Sanibel Fishing & Captiva Fishing, December 8, 2017: Sheepshead!
Captiva Fishing Report, Friday, December 8: Sheepshead, Structure, Catch & Release; Red Tide Report (Caloosahatchee freshwater runoff may be lessening a bit; some Red Tide but it has broken up and largely dispersed); more fishing reports from other areas and Captains below.
Friday, December 8: Sheepshead, In The Passes & On The Docks; Pompano & Bluefish schools running inshore, Snook in the passes, Seatrout on grass flats, Redfish on oyster bars, and Grouper on the structure.
“Archosargus probatocephalus, the sheepshead, is a marine fish that grows to 76 cm (30 in), but commonly reaches 30 to 50 cm (10 to 20 in). It is deep and compressed in body shape, with five or six dark bars on the side of the body over a gray background. It has sharp dorsal spines. Its diet consists of oysters, clams, and other bivalves, and barnacles, fiddler crabs, and other crustaceans. It has a hard mouth, with several rows of stubby teeth – the frontal ones roughly resembling human teeth – which help crush the shells of prey.
The sheepshead is found in coastal waters along the western Atlantic, from Nova Scotia to Brazil, but the greatest concentration is around southwest Florida. Although the Sheepshead Bay section of Brooklyn, in New York City, was named after the fish, it is now rarely found that far north.
As sheepshead feed on bivalves and crustaceans, successful baits include shrimp, sand fleas (mole crabs), clams, fiddler crabs, and mussels. Sheepshead have a knack for stealing bait, so a small hook is necessary.Locating sheepshead with a boat is not difficult: Fishermen look for rocky bottoms or places with obstructions, jetties, and the pilings of bridges and piers. The average weight of a sheepshead is 1.4 to 1.8 kg (3 to 4 lb), but some individuals reach the range of 4.5 to 6.8 kg (10 to 15 lb). Please see more information here.
|Regulations||Gulf State Waters||Atlantic State Waters|
|Daily Bag Limit||15 per person|
- Legal Gear: hook and line, cast net, seine, spear or gig
- Illegal Gear: Harvest prohibited by or with the use of any multiple hook in conjunction with live or dead natural bait; Snatching prohibited
Habitat and Fishing Tips: Sheepshead are commonly found in brackish water river mouths, bays, estuaries, and tidal creeks and especially near oyster bars, buoys, channel markers, piers and bridge piles where food is plentiful. Sheepshead feed primarily on crustaceans, mollusks, barnacles and small fish.
Anglers typically use light to medium weight spinning tackle with shrimp, sand fleas or small crabs as bait. Using their specially adapted (human-like) incisors and crushing molars, sheepshead can be difficult to hook and have an uncanny ability to clean a hook without you knowing anything happened.
When targeting sheepshead, it is very important to keep your line tight and be ready for the bite because you often get one, and only one, chance to set the hook. The food quality of sheepshead is very good, and they are one of the only fish that can smile back at you during the picture!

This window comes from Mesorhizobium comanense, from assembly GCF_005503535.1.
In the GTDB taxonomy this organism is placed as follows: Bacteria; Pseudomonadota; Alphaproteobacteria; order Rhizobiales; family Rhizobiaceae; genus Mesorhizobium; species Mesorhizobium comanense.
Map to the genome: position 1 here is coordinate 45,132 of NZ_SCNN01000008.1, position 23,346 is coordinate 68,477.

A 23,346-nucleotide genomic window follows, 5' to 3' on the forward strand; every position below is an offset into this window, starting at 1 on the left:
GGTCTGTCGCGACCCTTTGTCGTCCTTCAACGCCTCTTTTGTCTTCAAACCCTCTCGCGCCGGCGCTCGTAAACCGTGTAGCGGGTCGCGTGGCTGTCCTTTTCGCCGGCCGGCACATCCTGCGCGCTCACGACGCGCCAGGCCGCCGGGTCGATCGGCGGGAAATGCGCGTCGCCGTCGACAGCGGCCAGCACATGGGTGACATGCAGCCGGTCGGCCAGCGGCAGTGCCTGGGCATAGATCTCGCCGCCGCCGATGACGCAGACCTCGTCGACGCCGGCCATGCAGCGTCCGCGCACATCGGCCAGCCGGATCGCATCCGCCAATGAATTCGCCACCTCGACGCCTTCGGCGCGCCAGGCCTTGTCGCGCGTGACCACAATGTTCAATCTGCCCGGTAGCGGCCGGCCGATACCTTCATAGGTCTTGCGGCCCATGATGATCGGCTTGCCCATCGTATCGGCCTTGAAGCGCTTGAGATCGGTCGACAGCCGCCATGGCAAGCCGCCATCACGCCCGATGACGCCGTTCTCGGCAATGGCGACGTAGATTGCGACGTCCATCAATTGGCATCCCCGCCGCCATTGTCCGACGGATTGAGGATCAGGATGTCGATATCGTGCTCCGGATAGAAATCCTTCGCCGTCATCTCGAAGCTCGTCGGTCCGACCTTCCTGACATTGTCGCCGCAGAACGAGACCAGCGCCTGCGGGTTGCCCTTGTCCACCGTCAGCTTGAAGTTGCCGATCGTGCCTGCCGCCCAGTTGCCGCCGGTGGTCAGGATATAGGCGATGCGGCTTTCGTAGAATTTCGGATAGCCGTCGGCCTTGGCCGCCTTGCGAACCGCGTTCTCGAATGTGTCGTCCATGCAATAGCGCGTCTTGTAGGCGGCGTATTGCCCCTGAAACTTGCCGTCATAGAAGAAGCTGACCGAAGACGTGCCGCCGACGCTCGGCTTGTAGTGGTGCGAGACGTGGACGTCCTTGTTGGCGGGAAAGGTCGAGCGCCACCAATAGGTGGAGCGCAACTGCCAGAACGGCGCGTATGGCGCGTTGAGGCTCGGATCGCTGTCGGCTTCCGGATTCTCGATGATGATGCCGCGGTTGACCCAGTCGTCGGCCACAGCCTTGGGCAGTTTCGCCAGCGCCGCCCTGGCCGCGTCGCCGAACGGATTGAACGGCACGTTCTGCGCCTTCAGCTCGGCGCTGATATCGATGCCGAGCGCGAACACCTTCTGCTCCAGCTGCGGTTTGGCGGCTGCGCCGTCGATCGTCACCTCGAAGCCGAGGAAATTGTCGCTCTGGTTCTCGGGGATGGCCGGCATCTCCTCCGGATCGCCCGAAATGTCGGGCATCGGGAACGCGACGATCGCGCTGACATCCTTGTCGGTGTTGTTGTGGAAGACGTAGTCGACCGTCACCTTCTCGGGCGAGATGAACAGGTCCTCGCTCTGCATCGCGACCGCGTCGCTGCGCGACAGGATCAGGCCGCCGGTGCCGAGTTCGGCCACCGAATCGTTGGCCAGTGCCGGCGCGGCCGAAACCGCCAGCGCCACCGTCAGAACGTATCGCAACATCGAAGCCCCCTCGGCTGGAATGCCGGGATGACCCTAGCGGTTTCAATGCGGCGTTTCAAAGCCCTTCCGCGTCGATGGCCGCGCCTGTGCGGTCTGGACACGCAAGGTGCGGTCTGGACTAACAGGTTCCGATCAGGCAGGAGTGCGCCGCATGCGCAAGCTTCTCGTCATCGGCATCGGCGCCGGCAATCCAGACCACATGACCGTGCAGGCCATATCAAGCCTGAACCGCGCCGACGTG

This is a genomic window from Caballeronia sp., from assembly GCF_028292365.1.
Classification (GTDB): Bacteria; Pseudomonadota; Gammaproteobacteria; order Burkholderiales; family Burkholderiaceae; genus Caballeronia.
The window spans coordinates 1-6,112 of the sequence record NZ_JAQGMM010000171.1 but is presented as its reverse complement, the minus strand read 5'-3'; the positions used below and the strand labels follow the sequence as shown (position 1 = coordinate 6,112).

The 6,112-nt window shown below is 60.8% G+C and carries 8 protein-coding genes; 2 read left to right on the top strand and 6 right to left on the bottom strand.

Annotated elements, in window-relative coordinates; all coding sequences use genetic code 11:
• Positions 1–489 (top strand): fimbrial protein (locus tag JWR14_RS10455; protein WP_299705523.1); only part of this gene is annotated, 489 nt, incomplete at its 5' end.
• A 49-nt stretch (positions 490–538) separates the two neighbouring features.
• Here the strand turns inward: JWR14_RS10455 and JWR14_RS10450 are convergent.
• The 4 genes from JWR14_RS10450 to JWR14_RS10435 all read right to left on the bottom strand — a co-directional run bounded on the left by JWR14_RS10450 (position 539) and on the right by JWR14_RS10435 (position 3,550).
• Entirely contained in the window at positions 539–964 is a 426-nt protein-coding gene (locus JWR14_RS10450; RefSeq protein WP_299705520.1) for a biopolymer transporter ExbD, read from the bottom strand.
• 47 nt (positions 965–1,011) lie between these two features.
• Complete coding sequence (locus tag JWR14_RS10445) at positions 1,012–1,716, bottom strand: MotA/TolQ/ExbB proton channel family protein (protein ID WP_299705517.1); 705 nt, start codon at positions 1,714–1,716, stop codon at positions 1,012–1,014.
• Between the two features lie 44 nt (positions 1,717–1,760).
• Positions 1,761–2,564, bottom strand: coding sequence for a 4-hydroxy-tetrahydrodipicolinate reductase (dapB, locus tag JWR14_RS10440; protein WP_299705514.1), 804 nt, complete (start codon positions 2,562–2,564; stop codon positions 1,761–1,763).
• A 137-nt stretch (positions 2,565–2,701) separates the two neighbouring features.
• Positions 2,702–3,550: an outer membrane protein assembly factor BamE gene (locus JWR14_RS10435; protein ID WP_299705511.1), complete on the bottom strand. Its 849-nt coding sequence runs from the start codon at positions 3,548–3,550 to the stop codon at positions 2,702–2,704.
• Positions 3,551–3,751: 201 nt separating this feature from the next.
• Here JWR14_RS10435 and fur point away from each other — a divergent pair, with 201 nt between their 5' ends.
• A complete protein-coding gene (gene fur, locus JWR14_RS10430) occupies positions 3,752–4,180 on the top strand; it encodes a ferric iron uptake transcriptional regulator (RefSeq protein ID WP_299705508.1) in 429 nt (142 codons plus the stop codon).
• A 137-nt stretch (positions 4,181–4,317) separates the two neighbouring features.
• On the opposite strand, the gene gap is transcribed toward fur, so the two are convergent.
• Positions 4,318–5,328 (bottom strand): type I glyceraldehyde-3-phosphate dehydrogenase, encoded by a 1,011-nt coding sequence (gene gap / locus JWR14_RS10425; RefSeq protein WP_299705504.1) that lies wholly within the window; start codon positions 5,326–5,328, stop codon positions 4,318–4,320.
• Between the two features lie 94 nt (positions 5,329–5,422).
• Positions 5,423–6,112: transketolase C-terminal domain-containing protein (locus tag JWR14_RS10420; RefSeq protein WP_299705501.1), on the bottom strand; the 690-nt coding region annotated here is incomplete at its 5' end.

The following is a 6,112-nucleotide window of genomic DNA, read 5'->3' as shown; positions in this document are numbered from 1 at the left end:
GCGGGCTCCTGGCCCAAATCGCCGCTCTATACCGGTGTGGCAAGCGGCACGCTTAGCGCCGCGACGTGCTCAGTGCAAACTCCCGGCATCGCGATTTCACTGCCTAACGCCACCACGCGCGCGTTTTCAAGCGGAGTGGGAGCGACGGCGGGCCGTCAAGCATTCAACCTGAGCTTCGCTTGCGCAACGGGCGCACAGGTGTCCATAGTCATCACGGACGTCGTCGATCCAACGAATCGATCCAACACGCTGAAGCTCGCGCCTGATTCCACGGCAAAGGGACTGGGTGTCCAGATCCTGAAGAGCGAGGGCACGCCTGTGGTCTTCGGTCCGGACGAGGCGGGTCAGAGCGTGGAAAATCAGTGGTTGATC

Can oysters and barnacles be used as bait or chum for sheepshead Oysters and barnacles are very, very different when it comes to regulations.
Oysters have closed seasons, bag limits, size limits and can only be legally harvested in specific shellfish harvesting areas that are classified as “approved” or “conditionally approved” and in the “open” status. The Florida Department of Agriculture and Consumer Services Division of Aquaculture manages these shellfish harvesting areas.
Barnacles, on the other hand, do not have size limits or specified bag limits, which means that you can harvest up to 100 pounds per person per day with a recreational saltwater fishing license and you can use them to chum sheepshead. You can also simply scrape them off bridge piles and allow them to sink and attract sheepshead. Do not scrape barnacles from private docks or other private structures without permission of the property owner.
State Record: 15 lb 2 oz, caught near Homosassa.” Please see more information here.
We’re located in Castaways Marina, Santiva, Sanibel Island, just before the Blind Pass bridge to Captiva Island.
After a fierce storm, Turner Beach, the beach adjoining the Pass, is frequently covered with a bounty of shells from Olives to Fighting Whelks to the more common Conchs. The fishing is also renowned for sharks in the summer, tailing redfish on the bayside flats and snook under and off the Blind Pass bridge. Because Turner Beach faces Westward, the sunsets are spectacular and a popular viewing point for residents and visitors alike.
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Fair winds and following seas,
Captain Joey Burnsed ~ please click calendar at the upper left or call 239-472-8658 to book a Sanibel & Captiva Islands, Boca Grande or Fort Myers fishing guide trip or shelling charter.